it is a common practice to separate an adverb at the beginning of a sentence from the rest with a comma. However, I have read somewhere that we can omit the comma when no pause is needed. Is this correct?
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When a single adverb -- I'm not going to get into adverbial phrases because you didn't ask about them -- introduces a sentence, appearing in advance of the subject and verb of the main clause, the rule is to follow it with a comma. The exception to this rule is when the adverb is also being used somewhat conjunctively.
- John went to the store then he went home.
In the above, "then" is being used as a subordinating conjunction that introduces the subordinate clause "he went home." When "then" starts a sentence, however, it's not a conjunction but an adverb, so you will often see a comma after it as follows:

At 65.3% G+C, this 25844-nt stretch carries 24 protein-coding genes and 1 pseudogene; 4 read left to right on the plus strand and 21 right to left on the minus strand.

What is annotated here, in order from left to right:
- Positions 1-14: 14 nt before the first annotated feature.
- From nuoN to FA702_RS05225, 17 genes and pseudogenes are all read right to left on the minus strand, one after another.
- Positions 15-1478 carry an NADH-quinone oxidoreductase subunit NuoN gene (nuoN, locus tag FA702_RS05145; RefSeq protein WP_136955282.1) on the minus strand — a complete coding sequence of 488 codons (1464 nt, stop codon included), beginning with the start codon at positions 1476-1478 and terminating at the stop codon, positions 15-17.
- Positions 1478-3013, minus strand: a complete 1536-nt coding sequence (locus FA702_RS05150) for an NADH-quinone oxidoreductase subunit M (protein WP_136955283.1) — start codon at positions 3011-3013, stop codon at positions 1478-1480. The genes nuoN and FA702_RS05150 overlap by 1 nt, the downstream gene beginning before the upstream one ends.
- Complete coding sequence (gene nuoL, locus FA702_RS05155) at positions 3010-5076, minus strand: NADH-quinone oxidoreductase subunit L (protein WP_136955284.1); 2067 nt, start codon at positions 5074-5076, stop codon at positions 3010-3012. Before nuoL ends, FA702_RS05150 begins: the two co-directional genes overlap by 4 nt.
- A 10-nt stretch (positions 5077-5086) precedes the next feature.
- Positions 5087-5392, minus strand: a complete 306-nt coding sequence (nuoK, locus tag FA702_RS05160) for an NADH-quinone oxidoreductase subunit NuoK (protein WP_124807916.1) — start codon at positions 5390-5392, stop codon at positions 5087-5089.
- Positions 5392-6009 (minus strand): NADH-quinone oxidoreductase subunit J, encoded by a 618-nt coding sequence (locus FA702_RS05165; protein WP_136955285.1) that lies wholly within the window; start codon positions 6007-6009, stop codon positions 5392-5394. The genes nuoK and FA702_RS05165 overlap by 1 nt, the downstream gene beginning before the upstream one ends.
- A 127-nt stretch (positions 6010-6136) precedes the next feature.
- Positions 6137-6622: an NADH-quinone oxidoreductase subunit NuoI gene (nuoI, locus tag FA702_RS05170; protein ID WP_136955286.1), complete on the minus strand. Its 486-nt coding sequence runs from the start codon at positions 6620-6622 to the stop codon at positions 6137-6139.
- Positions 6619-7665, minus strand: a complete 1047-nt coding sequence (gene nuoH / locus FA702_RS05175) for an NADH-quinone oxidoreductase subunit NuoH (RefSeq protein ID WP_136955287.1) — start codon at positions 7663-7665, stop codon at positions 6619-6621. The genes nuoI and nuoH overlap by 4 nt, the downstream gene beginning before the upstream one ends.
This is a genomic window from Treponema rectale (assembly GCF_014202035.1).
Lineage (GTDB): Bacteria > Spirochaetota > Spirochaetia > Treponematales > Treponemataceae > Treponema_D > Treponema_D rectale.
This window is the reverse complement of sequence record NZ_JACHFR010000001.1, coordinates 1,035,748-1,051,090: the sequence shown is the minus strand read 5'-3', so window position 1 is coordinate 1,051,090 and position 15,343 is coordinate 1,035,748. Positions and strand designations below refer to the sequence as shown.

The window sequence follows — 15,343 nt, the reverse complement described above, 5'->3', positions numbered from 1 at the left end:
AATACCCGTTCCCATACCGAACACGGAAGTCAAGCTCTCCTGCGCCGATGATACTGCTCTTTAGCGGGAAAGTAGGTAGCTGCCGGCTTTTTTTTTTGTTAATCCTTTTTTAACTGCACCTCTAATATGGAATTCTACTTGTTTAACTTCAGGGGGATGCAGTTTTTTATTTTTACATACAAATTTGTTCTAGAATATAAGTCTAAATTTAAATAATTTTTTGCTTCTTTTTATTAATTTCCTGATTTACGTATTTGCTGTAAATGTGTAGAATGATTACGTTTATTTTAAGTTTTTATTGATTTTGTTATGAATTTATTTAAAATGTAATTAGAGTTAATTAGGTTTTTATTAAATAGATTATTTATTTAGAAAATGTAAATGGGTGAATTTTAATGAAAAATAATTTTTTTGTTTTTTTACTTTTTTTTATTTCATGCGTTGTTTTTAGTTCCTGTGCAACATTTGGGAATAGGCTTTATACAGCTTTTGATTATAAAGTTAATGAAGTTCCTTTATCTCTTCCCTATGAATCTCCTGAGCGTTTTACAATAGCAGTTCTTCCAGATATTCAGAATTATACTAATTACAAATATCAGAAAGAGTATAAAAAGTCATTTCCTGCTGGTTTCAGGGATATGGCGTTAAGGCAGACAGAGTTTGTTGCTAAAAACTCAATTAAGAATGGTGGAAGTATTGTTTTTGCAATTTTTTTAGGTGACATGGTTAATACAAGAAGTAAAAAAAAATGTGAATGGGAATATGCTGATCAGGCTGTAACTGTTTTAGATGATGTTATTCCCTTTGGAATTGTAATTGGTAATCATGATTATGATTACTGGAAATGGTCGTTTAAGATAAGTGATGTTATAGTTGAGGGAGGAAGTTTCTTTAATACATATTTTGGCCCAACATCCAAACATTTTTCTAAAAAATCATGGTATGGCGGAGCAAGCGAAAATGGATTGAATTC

- John went to the store. Then, he went home.
However, oftentimes, we hear people rattle off that second sentence without even the tiniest hesitation between "then" and "he." When people do that, it's been construed that the adverb "then" is borrowing on its subordinating conjunction definition, so it has become acceptable to write it as follows:
- John went to the store. Then he went home.
Owing to how the adverb "then" appears without a comma after it, we also hear people using "now" in the same way, but "now" isn't a subordinating conjunction. "Now" is only an adverb. Nevertheless, it has become acceptable to write it without a comma when it seems to be used more as a conjunction to append a new sentence to a prior sentence, for example:
- I lost my keys. Now I don't know what to do.
You should know, though, that not putting a comma after an introductory adverb, whatever the adverb, is somewhat controversial grammatically. If you want to never be wrong, always put a comma. No one can fault you for putting a comma after an introductory adverb, but you may be faulted for not doing so.
More standard adverbs, adverbs that aren't used conjunctively, adverbs that end in "-ly" for example, appear with a comma after them nearly without exception.